Kyiv's mobile air defences have enough ammunition to withstand a few more powerful attacks, but then will need more Western aid, a senior military commander said Wednesday.

Late last year, Russia launched its largest missile and drone attacks since the early days of the invasion and again on Tuesday bombarded the capital and the second-largest city of Kharkiv, killing five and injuring dozens.

"The current situation with man-portable air defence systems for mobile air defence groups is that there is enough ammunition to withstand the next few powerful attacks," Sergiy Nayev, commander of the joint forces of the armed forces of Ukraine, told AFP while meeting troops outside Kyiv.

"But in the medium and long term, we need help from Western countries to replenish the missile stock," added the lieutenant-general, who oversees mobile air defence units in Kyiv and Ukraine's northern region, which are armed with portable guns rather than larger systems such as Patriots.

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"The priority is more ammunition," he said, since the Russians "really want to deplete our air defence system."

"Of course, we would like more missiles for Patriots and the systems themselves," he said, referring to larger US-supplied surface-to-air missile systems that Ukraine says downed 10 Kinzhal ballistic missiles on Tuesday.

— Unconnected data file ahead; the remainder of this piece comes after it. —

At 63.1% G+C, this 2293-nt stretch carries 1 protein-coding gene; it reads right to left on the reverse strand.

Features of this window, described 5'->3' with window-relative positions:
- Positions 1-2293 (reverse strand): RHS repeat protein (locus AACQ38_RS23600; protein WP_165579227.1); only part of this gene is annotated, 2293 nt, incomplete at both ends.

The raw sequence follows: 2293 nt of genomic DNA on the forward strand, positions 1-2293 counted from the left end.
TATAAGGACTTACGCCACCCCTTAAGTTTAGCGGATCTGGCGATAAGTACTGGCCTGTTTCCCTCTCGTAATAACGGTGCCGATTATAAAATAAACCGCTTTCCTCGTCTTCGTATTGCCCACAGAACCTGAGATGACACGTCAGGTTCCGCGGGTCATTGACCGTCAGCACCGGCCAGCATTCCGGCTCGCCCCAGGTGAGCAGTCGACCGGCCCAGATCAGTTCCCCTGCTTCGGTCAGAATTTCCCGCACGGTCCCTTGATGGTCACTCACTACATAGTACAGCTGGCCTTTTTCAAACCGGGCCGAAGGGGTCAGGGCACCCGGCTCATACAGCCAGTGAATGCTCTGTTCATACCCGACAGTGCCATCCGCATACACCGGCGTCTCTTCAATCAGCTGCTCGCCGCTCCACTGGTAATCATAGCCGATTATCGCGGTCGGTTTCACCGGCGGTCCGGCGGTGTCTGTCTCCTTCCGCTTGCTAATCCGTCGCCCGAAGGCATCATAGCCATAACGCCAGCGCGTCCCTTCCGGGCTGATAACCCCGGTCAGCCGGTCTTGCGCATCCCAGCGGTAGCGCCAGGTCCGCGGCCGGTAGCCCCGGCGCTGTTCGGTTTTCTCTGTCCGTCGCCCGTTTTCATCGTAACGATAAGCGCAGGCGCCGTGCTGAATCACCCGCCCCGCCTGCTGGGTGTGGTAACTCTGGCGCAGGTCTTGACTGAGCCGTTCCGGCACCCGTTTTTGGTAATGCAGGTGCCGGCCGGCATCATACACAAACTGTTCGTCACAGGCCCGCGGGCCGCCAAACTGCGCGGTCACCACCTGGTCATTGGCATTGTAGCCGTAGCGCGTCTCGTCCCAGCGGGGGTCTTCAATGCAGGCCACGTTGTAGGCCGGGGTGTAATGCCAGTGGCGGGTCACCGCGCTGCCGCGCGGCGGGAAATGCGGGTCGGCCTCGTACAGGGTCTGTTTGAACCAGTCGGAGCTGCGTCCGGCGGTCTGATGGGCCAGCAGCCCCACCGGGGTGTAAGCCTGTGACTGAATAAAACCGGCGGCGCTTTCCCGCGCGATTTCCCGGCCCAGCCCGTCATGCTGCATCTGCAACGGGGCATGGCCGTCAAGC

Kyiv says the latest attacks underline the need for Western allies to speed up delivery of air defence equipment, combat drones and long-range missiles.

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Soldiers in an air defence unit protecting Kyiv showed off the mobile weaponry they used to down Russian missiles and drones in the latest strikes.

Nayev gave medals to the soldiers and praised their accuracy, telling AFP that on Tuesday, "our effectiveness rate was around 90 percent."

"No other air defence system in the world is capable of showing such results, especially when fighting Russia," he added.

Tuesday's attacks saw parts of a downed missile set off fires that largely destroyed an apartment block near Kyiv's central rail station.

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Asked whether people in Kyiv can feel safe, Nayev said: "improving the effectiveness of the air defence system is our task, and we are working on it 24/7".

"Every Ukrainian citizen should know that the military leadership is doing everything in its power to ensure their peace of mind," he stressed.

One soldier, Roman, who operates a "Stinger" anti-aircraft weapon, recounted how he and his team downed two cruise missiles on Tuesday using a US-supplied portable system and a ZU-23 anti-aircraft gun.

- Russia deploying decoys -

"We are working more often now" and Tuesday was "hard," he admitted, especially as his family is in Kyiv.

"My wife and child sleep at home in Kyiv. I understand that I need to work."

With a scarf and hat covering most of his face, Roman said that "we first worked with the Stinger and shot down the first missile."

"Then six minutes later the second missile flew over, and the guys from our unit worked with the ZU-23 on the second missile, also accurately."

Russia has recently used a new tactic, he said.

"The Russians are now firing missiles that release decoy flares during flight, like those on aircraft or helicopters. This has never happened before and this is a problem for Stingers," he said, since they use infrared to hit targets.

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Decoy flares are much hotter than a missile's exhaust and can fool defence systems.

"About a month ago, we first heard about it, and now we've even seen it," Roman said, adding that in this case the decoys did not work.

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